Usely Michel, a 13-year-old who couldn’t swim, got saved last month at a Deerfield Beach pool by Angel Rivera, an 11-year-old who could. A 14-year-old in Cooper City got revived by CPR Sunday after a house pool nearly claimed his life.
That’s why, last Wednesday, the stands surrounding Overtown’s Gibson Park Pool held 50 kids ready for the first of free swim lessons until the end of July, courtesy of the Kiwanis Club of Biscayne Bay. Drowning season’s upon us again.
“We’re here because there’s so much water to have fun in all over South Florida,” William Reich, former Biscayne Bay Kiwanis Club president, told the kids. “Unless you have the skills you need to get in the water and be safe, you’re not going to be able to take advantage of that. That’s why you’re here today. And you’re going to be here all this week, all this month and all summer.”
Miami Mayor Thomas Regalado reminded the kids, “The water can be fun, but it also can be dangerous,” and pointed to the occasional news reports of fire-rescue workers pulling a drowned youngster out of the water.
Indeed, the Florida Department of Health notes the state loses more children under 5 to drowning than any other state. “Annually, in Florida, enough children to fill three or four classrooms drown and do not live to see their fifth birthday,” the department says on its website.
That’s the spark for the plethora of water safety and swimming classes in South Florida municipalities, as well as Miami-Dade and Broward counties. The city of Miami’s Grapeland Park will put on its first water safety event from 9 a.m. to noon Saturday with representatives from Miami Fire Rescue, Miami Police Department, the U.S. Coast Guard and Florida Fish and Wildlife Commission.
Through SWIM Central, Broward’s coordinating agency for water-safety instruction and awareness since 1999, nearly 500,000 children have learned to swim. The program, which is funded by Broward’s Children Services Council, the Broward administration and the Broward County Schools, allows nearly 25,000 children — mainly 5- and 6-year-olds — to get 10-day swim sessions during the school year.
Jay Sanford, the senior program coordinator for SWIM Central, said the mission of the program is to give every child access to water safety.
“Drowning is a universal problem and it need a universal solution,” he said.
Last year, the Broward Sheriff’s Office used the majority of a $70,000 anonymous gift to help SWIM Central provide swimming lessons for 1,500 kids through summer camps. Sanford said the program will use some of that money and other funds to work with camps this year as well.
Broward parents of children 4 and under are also encouraged to go on the website www.watersmartbroward.com and apply for a $40 coupon to use at specific pools. Parents are also encouraged to get lessons.
“We do find that it’s very important to focus on the parent and the child,” Sanford said.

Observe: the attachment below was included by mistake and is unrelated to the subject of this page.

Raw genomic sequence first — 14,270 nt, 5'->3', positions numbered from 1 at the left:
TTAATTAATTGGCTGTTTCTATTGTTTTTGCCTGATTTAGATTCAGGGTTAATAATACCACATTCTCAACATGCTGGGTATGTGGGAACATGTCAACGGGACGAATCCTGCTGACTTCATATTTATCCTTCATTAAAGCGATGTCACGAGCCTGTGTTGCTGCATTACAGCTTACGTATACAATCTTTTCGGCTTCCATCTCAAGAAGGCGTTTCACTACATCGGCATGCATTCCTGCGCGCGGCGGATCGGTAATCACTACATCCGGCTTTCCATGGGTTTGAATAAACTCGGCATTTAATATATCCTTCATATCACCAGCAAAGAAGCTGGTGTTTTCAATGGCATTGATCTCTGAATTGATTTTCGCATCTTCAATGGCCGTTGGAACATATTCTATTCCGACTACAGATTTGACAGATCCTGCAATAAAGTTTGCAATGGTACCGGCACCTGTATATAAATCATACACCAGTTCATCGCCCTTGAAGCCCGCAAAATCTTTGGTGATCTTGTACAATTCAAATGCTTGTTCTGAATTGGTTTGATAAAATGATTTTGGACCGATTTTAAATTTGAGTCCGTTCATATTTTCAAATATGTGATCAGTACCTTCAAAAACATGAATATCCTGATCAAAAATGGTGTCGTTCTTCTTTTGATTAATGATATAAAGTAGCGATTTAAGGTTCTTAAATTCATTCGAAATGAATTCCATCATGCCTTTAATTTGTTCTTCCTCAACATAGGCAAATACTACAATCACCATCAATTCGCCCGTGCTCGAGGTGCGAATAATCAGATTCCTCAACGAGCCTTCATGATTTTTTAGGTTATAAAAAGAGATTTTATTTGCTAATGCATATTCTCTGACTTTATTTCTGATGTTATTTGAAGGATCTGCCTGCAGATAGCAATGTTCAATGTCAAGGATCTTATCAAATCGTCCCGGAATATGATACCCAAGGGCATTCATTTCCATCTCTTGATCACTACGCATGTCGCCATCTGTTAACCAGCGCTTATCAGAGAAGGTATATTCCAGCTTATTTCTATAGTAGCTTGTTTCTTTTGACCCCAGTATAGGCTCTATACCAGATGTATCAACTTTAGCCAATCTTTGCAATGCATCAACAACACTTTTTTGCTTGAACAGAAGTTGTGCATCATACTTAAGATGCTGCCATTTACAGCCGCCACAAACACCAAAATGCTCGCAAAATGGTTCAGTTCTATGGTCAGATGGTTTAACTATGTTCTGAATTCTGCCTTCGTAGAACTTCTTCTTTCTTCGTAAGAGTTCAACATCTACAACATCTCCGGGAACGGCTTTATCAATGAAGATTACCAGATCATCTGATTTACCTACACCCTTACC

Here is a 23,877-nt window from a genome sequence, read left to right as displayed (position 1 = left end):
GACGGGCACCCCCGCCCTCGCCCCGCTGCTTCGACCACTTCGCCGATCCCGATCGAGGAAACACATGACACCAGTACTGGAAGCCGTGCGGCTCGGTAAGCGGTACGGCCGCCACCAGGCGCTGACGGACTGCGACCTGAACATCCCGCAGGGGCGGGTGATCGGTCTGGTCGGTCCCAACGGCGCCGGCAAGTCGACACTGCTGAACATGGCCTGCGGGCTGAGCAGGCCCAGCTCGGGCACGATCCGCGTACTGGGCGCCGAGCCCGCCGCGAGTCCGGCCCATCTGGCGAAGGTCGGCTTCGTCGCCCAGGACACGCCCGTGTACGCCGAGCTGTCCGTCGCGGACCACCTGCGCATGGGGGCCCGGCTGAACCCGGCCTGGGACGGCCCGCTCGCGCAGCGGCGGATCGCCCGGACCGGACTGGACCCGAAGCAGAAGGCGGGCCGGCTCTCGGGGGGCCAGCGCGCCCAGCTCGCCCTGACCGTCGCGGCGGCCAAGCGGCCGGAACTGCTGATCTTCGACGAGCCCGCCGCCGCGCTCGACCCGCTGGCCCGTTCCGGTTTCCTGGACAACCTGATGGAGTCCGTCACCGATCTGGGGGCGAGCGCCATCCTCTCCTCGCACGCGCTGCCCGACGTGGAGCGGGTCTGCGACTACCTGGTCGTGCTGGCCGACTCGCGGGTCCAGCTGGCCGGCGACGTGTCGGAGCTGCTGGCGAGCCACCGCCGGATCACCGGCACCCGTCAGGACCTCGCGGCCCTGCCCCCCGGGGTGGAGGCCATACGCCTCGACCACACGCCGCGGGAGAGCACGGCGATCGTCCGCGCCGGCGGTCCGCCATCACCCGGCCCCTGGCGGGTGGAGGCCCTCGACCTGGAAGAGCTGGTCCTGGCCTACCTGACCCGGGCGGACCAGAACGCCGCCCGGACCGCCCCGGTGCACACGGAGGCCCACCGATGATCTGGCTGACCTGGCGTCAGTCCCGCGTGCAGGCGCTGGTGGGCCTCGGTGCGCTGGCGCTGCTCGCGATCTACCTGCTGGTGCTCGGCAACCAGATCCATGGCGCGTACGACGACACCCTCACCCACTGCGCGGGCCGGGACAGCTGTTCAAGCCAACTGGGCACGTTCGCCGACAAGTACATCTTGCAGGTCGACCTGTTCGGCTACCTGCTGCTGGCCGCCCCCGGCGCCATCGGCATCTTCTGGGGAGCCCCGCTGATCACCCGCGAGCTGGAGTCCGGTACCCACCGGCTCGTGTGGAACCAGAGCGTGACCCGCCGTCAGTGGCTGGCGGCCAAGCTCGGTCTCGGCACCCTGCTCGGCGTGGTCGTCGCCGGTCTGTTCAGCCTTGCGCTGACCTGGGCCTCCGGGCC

“They love the water,” Miami’s Claudy Jean-Louis said of his two children, a 6-year-old and a 10-year-old, as they took lessons at Gibson Park. “If they drown, I can’t save them.”
According to the Centers for Disease Control and Prevention, nationally, children aged 1 to 4 have the highest drowning rates. Drowning accounts for one third of the unintentional injury deaths suffered in that age group, and most of those drownings occur in home swimming pools.
The CDC also states the unintentional drowning rate for African-Americans is “significantly higher” than of whites across all ages with the biggest difference among children. African American children 5 to 19 die by drowning at a rate 5.5 times greater than Caucasian counterparts, 10 times greater in the 11- to 12-year-old range.
Usely, the 13-year-old girl saved last month at a Deerfield pool, is of Haitian descent. She said she hadn’t learned how to swim, and her mother, Mirielle Michel, told the South Florida Sun-Sentinel she herself feared the water.
“There are very few inner city pools,” said Miami’s Shemeka Wilson, as her 5-year-old took lessons at Gibson Park. “We don’t have pools at our homes.”
Also, Wilson said, “Any kind of lessons aren’t free. If you can’t afford them, then how’re you going to get them?”
Enter the Kiwanis Club, which began pressing its members to fund swimming lessons in the Gibson Park pool as soon as it opened in 2012.
Biscayne Bay Kiwanis Club director Lew Matusow said the board agreed in 2014 to fund the first month, then pay half the fees for the remaining two months. When attendance dropped off in the last two months, the club decided to fund the program for all three months. And it hopes to expand the program to at least one or two more City of Miami parks next year.
“There’s too much water in South Florida for kids to drown because they can’t swim,” Matusow said.
Learn-to-Swim programs at C.B. Smith Park, Central Broward Regional Park & Stadium, T.Y. Park for $50 per session.
American Red Cross teaches swimming to 5-year-olds in two-week sessions beginning June 13 at the Venetian Pool. Resident cost is $50.
Swim lessons are available at six pools throughout the city. Contact 305-883-5800.
Learn-to-Swim lessons available, eight lessons for $45 for residents at Miami’s 12 pools. http://www.miamigov.com/parks/aquatics.html
Flamingo Park and Normandy Isle Park Pool run Aqua Babies classes for 3- to 5-year olds free for Miami Beach residents on weekend mornings at 9:45.
The college hosts various parent & child aquatics classes for those 5 and under as well as fundamental aquatic skills classes for those ages 6 to 15. 305-237-2161
Miami-Dade County Pools
Learn-to-Swim programs at each of the 11 county public pools. http://www.miamidade.gov/parks/learn-to-swim-program.asp
Murray Park Aquatic Center has group lessons for residents at a rate of $30 for 10 group lessons. The next session starts June 6.